Space – The Final Frontier

Last summer, during an intimate conversation, a close relative said, “the kids need more room.”

He meant my kids.

He meant we were neglecting our three children by living in this tiny, two bedroom home, by keeping them cramped (like sardines) in this miniscule space. He’d never come right out and say it, but that’s what he meant.

My hackles went up. I defensively (and admittedly somewhat derisively) said, “NEED? They need more room?”

He didn’t intend to be offensive, but I couldn’t help being offended. The insinuation was that my children, by virtue of having been born in America in the twenty-first century, should have their own bedrooms and plenty of privacy.

Not only do my children not have an x-box or wii or whatever, they don’t even have their own bedrooms! I am a bad dad.

Maybe he meant space. They need more space. But they have three acres that we maintain in which to play, with trees to climb and a trampoline and a rope swing. Beyond that they have a two thousand acre state park, virtually in our backyard, where they roam and romp as free as birds. And that’s not enough?

Well, they also have the space to be themselves. We don’t force them to be like us, little mini-me’s we try to mold into smaller versions of ourselves. They get to express their own opinions. They get to think for themselves and are encouraged to think outside the box.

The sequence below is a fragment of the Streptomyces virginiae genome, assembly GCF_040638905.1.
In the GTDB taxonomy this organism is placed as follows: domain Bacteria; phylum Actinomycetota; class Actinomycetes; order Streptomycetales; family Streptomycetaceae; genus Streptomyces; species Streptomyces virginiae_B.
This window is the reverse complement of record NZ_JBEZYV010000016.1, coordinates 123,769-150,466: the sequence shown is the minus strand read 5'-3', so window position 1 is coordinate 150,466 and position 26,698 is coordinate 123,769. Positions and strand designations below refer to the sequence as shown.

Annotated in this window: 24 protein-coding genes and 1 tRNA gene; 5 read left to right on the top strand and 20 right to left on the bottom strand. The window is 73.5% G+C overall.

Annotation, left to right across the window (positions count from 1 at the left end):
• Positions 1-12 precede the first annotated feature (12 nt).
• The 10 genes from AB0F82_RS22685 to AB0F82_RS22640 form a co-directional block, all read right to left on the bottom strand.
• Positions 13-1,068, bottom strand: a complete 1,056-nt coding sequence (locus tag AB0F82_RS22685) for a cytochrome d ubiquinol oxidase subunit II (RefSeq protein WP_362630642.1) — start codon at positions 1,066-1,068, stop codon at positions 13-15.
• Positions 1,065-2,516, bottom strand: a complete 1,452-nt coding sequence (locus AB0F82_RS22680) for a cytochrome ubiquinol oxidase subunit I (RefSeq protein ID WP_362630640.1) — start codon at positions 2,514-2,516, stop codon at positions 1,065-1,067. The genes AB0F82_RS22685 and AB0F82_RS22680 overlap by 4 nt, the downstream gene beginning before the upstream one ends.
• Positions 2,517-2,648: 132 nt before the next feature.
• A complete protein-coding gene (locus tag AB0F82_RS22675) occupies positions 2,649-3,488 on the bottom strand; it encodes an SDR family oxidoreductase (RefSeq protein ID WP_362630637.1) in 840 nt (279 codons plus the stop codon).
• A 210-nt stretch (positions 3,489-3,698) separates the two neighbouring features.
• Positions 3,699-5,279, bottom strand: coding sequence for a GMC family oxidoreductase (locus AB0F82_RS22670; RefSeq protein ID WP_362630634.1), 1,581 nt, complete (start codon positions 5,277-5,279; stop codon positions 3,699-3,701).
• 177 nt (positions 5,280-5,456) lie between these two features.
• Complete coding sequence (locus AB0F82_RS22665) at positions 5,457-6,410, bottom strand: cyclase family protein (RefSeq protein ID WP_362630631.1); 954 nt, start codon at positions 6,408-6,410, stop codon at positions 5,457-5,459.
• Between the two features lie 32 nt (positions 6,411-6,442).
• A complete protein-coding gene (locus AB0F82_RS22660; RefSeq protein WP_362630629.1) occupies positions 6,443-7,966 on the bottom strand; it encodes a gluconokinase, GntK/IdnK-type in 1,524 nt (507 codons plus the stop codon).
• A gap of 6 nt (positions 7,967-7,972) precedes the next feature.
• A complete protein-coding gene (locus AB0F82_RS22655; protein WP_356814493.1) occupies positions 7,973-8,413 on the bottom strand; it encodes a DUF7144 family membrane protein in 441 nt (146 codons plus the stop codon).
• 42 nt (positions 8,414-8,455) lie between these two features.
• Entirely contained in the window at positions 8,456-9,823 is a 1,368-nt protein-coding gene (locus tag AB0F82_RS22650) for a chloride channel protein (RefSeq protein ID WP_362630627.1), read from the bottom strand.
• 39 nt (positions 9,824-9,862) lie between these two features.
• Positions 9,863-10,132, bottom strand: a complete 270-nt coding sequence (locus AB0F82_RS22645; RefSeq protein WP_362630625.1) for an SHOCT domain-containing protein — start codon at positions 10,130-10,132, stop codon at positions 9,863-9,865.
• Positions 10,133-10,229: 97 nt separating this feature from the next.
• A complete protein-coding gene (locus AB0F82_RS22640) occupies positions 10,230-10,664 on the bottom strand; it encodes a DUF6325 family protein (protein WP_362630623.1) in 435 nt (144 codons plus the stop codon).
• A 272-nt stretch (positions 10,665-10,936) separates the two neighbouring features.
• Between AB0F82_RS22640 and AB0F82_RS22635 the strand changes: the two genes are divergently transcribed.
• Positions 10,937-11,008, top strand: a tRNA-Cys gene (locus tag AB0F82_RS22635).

We’ve tried hard to provide them with the tools to be happy and healthy and emotionally well-balanced no matter what life throws at them.

But, still… They’d be better off if they had their own bedrooms?

There are so many givens in society, so many things we take for granted, and we act as if life as we know it would cease if we marched to the tune of a different drummer.

Actually, life as we knew it did cease when we laid our pre-conceived notions aside and moved our family of five out of a four bedroom house and into this little space we currently occupy.

We learned to share. We learned to respect each other’s privacy. We learned to face differences of opinion head-on, instead of closing ourselves off in a private cocoon and avoiding conflict. We learned to interact with each other and get along with each other.

And living here has been an incredible blessing to us in countless other ways. We’ve all grown and prospered here, individually, and as a family, and I wouldn’t trade our experience here for any amount of money. If you asked any of the other four members of my family, they would agree.

This was and still is a temporary home. We had no intention of staying. However, we didn’t count on being so happy here. We didn’t know how much fun it would be to live in this particular spot at this particular time in our lives. So we’ve stayed a little longer than we originally planned.

And we’ll probably eventually move into a bigger house. Or not. Maybe we’ll live in less space. Wouldn’t that be a riot?

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  1. I had to share a bedroom with my sister when growing up. She is now deceased and I am so happy for the memories of that time together. I also had to live in a one room cabin for many summers with my parents and brother and our dog because my father was a commercial fisherman. We played outside all day long. Those are my favourite memories.

    • A one room cabin sounds good to me. I just finished reading Little House on the Prairie to my kids and it made me think, for the five hundred millionth time, that maybe I was born in the wrong century. My kids found the story exceedingly boring, but I was enchanted again with the idea of living with nothing more than we can fit inside a covered wagon.

      Thank you for commenting!


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